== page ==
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By Frank McKenna

By Frank McKenna

We don’t need no education?

Entrepreneur Richard Branson caused some controversy this week by saying that kids who didn’t pass their exams shouldn’t worry too much – reflecting on the fact that it didn’t do him any harm.

Although nobody would advise their offspring to go out of their way to flunk their GCSEs or ‘A’ Levels, there is much truth in what Branson says.

Of the many successful entrepreneurs I have had the privilege of meeting over the years, the majority of them will confess that they were under-achievers as far as academia is concerned.

In my own business, some of the more talented team members have been those who may have struggled at school, whilst ‘Graduates’ have tended to be somewhat of a disappointment.

The truth is, the ability to pass an exam is a skill possessed by some and not others; and in reality, they tell you little about the individuals skill set as they enter adult life.

Of course, the failure to hit your examination targets can prevent you from entering further education or University – but that doesn’t mean that other avenues of opportunity are closed to you too.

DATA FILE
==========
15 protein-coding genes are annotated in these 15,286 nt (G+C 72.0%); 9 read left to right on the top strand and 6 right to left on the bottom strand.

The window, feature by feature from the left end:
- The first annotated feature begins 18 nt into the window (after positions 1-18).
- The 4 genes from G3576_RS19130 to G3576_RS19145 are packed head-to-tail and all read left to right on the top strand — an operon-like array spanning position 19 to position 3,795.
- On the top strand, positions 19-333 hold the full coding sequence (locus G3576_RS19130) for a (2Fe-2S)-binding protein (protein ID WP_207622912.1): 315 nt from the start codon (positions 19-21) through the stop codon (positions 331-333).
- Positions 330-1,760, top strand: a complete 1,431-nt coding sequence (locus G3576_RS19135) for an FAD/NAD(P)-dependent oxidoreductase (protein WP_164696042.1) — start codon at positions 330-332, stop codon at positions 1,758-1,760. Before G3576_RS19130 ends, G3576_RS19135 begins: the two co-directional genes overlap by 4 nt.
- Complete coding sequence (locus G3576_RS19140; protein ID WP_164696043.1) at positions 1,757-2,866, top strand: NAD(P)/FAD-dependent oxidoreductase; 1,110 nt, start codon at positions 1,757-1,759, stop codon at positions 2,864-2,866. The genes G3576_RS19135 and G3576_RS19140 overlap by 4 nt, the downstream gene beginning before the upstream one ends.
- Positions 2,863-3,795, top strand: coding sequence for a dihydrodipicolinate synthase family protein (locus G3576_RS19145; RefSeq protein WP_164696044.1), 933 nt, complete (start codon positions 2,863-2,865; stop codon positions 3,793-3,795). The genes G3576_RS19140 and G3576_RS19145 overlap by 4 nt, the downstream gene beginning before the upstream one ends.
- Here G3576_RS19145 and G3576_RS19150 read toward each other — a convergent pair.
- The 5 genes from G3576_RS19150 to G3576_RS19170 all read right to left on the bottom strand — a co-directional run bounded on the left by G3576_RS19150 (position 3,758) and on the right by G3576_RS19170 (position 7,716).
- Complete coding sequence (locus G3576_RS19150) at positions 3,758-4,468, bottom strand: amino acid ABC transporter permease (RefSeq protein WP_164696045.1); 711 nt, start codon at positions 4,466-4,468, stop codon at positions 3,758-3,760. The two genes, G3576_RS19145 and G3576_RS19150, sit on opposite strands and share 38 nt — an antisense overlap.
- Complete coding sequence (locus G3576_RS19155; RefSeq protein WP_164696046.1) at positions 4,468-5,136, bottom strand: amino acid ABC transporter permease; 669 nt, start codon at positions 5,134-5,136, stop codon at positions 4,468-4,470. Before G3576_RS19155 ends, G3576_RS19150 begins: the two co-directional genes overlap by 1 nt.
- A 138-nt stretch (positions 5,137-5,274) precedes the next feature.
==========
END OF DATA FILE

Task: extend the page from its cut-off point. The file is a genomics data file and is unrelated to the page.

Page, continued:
And herein lies one of the many problems with our existing schools – the career path that our children are presented with says little, if anything, about setting up your own business.

The lack of awareness around commerce in schools is scandalous for a nation that prides itself on enterprise.

It is not just in this area where education lets itself, or rather our kids, down. Apprenticeships, vocational training, and more practical skills are not seen as important to our schools.

To be fair, it’s not necessarily their fault. Any move away from the ‘national curriculum’ tends to be met with scepticism from the ‘Big Brother’ of the academic world OFSTED. Even the most innovative of initiatives will not be recognised by this bureaucratic, out-dated monitoring service, who have a one-size -fits all approach to children’s performance, weather they be in Westminster, London or Skelmersdale, Lancashire. It’s A-C grades that matter to this bunch of pen-pushers, and nothing else.

The inability and inflexibility within our educational institutions is stymying our ability to offer kids a broader, more eclectic, and more practical programme that may not see them walk away with a fist full of certificates but can offer them the wherewithal to enter the world of work with a sound knowledge of what is expected of them – or pursue the avenue of starting up a venture of their own.

Our education system needs to be dragged kicking and screaming into the twenty-first century. I have given up the on the mandarins of Whitehall delivering on this crucial agenda. Hopefully, the metro mayors across the country can begin to get control of the levers of power in relation to the skills and education issue – and deliver something that suits their localities, and the needs of our young people in the future.

Downtown in Business